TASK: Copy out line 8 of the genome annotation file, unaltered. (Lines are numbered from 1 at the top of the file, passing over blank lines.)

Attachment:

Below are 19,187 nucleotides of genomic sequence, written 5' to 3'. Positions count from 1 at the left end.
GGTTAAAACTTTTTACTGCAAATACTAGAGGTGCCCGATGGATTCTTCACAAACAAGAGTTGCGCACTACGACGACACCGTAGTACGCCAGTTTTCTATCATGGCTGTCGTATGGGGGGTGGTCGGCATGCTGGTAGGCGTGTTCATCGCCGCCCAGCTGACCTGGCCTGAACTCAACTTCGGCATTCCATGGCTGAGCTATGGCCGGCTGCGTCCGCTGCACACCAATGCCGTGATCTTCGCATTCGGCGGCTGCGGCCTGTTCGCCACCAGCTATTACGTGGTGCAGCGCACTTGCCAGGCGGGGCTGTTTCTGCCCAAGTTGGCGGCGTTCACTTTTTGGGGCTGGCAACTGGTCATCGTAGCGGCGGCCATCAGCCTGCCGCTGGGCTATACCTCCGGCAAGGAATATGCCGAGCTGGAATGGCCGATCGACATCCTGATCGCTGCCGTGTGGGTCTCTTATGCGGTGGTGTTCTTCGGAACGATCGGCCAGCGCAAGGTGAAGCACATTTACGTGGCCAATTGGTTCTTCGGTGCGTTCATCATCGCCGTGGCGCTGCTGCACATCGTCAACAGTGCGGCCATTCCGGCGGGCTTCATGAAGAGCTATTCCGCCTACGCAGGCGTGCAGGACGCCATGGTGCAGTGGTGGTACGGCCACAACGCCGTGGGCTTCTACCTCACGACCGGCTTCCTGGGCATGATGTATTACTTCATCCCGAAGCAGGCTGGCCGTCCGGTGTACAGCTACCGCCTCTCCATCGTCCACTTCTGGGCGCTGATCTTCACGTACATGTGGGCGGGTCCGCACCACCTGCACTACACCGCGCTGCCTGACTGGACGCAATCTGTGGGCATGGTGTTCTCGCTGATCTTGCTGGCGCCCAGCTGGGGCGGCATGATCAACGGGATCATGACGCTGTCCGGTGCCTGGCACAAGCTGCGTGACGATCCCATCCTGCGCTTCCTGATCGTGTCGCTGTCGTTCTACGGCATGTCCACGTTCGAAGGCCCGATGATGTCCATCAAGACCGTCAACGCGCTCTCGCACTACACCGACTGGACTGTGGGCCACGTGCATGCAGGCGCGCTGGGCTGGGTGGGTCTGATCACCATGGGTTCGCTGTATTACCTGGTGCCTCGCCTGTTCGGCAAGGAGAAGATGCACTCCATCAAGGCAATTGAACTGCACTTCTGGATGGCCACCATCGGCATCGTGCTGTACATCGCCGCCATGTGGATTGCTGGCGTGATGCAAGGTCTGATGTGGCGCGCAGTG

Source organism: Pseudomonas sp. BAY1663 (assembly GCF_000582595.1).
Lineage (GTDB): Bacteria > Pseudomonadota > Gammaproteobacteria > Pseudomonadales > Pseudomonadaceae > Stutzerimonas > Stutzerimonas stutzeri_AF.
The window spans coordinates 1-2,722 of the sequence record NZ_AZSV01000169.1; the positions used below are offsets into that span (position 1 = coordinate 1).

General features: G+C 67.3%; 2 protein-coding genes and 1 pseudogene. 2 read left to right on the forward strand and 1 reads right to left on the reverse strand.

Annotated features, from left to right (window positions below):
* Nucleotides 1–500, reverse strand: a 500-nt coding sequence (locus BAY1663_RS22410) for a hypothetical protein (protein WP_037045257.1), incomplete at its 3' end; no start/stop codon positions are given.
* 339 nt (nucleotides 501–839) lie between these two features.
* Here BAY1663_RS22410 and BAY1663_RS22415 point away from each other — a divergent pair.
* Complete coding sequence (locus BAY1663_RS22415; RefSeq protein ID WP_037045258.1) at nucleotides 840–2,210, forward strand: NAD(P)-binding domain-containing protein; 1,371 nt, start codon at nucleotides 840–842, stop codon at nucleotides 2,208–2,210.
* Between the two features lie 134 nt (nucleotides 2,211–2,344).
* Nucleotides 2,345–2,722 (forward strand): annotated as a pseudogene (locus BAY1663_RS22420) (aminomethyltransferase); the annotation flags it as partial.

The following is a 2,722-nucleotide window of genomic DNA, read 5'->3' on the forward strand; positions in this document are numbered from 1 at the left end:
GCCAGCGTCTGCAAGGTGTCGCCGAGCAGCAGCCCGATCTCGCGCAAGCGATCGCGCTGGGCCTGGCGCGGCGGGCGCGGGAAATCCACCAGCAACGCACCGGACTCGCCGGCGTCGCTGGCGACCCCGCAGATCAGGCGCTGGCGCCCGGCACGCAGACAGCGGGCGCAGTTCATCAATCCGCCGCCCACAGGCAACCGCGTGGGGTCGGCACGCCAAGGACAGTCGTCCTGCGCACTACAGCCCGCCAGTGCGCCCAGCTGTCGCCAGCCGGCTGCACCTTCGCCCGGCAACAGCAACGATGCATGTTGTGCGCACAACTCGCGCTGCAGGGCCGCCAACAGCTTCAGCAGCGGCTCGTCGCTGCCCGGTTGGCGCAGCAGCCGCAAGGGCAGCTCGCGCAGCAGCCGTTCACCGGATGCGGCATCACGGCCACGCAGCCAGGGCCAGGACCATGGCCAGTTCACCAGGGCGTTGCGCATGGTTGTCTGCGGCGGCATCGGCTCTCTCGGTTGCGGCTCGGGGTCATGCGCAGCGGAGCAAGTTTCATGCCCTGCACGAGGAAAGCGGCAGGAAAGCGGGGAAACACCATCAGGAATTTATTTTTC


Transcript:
* Nucleotides 1–500, reverse strand: a 500-nt coding sequence (locus BAY1663_RS22410) for a hypothetical protein (protein WP_037045257.1), incomplete at its 3' end; no start/stop codon positions are given.